Lawsuit: Teen With Autism Died After Police Sat On Him For More Than 9 Minutes
NEW ORLEANS — The parents of a teenager with severe autism who died last year following an encounter with Jefferson Parish Sheriff’s Office deputies have sued the Sheriff’s Office, claiming it is responsible for the actions of seven officers who restrained the teen in a face-down, handcuffed position for more than nine minutes while trying to take him into custody.
Eric Parsa, 16, of Destrehan, lost consciousness and later died after being restrained by the deputies outside of a laser tag in Metairie on Jan. 19, 2020.
“Never did we ever think that our 16-year-old son with special needs would die in front of our eyes and in the hands of law enforcement,” Eric Parsa’s mother, Donna Lou Parsa said as she wept during a news conference held via video conference late last week.
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In a lawsuit filed in U.S. District Court in New Orleans, Parsa and her husband, Daren, accused the deputies of using excessive force — body weight, choke and neck holds and restraints — on the teen with developmental disabilities without taking the basic steps to make sure the teen could breathe.
The family is seeking an unspecified amount of compensatory and punitive damages.
“They knew he was unarmed. Yet they persisted in dangerously and forcefully restraining (Eric Parsa) without appropriately monitoring his condition, until they killed him,” the lawsuit says.
The Sheriff’s Office said the suit is “rife with false claims and malicious accusations.”
“While the Sheriff’s Office remains deeply saddened over this unfortunate loss of life, it does not intend to allow Jefferson Parish Sheriff’s deputies to be maligned and slandered by those seeking to profit from this unfortunate situation,” the agency said in a statement.
The Parsa family was finishing up an outing at Laser Tag of Metairie on Veterans Memorial Boulevard when Eric Parsa experienced a “meltdown,” the lawsuit says, describing it as a “storm” in the brain that can lead to self-injurious or aggressive behavior.
In business surveillance video released by the Parsa family’s attorneys, Eric Parsa can be seen slapping his head repeatedly before reaching out to hit his father. The two struggle for about four minutes before Deputy Chad Pitfield arrives.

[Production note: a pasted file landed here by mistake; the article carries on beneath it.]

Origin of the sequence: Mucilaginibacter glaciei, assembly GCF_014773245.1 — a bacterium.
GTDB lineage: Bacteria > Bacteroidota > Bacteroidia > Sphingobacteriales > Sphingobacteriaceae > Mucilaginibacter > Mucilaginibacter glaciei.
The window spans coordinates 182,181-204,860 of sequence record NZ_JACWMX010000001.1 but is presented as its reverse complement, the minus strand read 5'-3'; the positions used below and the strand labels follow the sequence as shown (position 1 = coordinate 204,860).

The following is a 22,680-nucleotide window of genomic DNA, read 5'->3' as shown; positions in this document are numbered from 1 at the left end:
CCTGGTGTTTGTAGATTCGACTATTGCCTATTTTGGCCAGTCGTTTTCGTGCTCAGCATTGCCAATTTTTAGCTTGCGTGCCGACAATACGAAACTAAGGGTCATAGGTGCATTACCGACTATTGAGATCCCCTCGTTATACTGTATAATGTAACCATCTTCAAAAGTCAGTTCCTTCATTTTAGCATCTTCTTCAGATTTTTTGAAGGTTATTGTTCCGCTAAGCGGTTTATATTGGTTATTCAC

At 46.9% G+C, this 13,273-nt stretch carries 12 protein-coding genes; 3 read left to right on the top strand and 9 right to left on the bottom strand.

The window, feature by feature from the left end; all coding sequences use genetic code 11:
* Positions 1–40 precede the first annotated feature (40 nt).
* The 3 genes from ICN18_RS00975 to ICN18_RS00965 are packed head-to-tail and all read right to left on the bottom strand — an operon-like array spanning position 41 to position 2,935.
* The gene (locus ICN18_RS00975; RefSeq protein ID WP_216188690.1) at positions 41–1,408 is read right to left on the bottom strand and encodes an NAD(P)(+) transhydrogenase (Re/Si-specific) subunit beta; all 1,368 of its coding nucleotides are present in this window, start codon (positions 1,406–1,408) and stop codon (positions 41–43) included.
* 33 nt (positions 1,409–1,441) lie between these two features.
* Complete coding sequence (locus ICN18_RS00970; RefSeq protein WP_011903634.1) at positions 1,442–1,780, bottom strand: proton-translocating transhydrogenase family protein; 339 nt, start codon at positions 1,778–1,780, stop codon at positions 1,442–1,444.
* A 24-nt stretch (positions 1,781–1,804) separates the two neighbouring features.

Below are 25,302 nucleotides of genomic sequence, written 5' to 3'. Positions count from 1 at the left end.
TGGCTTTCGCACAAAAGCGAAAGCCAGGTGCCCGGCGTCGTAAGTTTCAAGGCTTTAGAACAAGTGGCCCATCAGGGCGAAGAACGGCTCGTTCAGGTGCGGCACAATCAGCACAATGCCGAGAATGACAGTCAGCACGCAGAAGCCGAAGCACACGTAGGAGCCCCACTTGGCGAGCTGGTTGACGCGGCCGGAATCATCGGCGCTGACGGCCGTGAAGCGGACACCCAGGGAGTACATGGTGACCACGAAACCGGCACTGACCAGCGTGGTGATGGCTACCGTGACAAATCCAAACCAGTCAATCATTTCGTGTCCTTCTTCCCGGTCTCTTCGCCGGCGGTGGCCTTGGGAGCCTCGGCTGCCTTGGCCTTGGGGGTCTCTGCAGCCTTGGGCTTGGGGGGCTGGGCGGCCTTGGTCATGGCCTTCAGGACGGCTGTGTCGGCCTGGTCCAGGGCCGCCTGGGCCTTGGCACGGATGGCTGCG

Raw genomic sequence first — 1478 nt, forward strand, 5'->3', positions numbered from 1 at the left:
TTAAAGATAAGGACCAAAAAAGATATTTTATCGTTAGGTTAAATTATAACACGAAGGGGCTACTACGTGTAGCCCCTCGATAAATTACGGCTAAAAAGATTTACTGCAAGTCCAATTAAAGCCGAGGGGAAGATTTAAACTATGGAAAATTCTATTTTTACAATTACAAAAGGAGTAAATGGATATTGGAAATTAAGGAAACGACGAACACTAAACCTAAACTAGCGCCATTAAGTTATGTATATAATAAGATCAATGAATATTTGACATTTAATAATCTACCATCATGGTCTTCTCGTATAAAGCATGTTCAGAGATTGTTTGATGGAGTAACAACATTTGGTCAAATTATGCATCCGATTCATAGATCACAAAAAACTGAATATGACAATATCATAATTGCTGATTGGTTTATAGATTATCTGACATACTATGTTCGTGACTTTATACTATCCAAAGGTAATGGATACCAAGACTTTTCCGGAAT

Pitfield was off-duty but working a security detail for the Westgate Shopping Center, the strip mall where the laser tag business is located, according to the lawsuit.
Not long after Pitfield arrives, Eric Parsa can be seen in the video hitting himself, his father and then hitting Pitfield, who throws Eric Parsa to the ground. Pitfield then sits on Eric Parsa’s lower torso and rear end and begins to try to handcuff the teen. The lawsuit said Pitfield weighs more than 300 pounds, as did Parsa.
For several minutes, Donna Lou Parsa can be seen kneeling next to her son as Pitfield remained on the teen and other deputies arrived. At some point, Eric Parsa begins to struggle again, prompting the other deputies to join in trying to hold him down.
“Eventually, there were a total of seven JPSO deputies involved, sitting on, handcuffing, shackling, holding down or standing by (Eric Parsa) as he was restrained and held face down on his stomach against the hard surface of the parking lot,” the lawsuit says.
During the nine minutes and six seconds that Eric Parsa was held down in a prone position, none of the deputies moved the teen into a “recovery position” by sitting him up or rolling him onto his side, even though there were several opportunities when he was secure and calm, the family alleges in the lawsuit.
“It wasn’t until his body had gone limp, and he had urinated on himself that the deputies rolled him into a ‘recovery position.’ By then, it was too late,” the lawsuit says.
The Jefferson Parish Coroner’s Office has not publicly released a cause of death in the case. But according to the lawsuit, the Coroner’s Office says the teen died as a result of “excited delirium due to an acute psychotic episode in the setting of severe autistic spectrum disorder and disruptive behavior disorder.”
The autopsy listed the following contributing factors: morbid obesity, an enlarged heart and the prone positioning. The Coroner’s Office classified the teen’s death as accidental, the lawsuit said.
But the Parsa family’s attorneys don’t believe he fits the definition of someone experiencing excited delirium and said the death should be classified as a homicide.
“Eric Parsa died as a direct result of the actions of the JPSO deputies,” the lawsuit says.
Sheriff’s Office officials say they were trying to control a violent teenager’s outbursts and prevent him from attacking his parents and first responders.
“The case centers on a severely autistic teenager diagnosed with numerous other mental conditions which caused him to have frequent violent outbursts,” they said in the statement. “The teenager beat and bit his own father, causing significant bloody injuries.”
The Parsa family is represented by William Most and Andrew Clarke.
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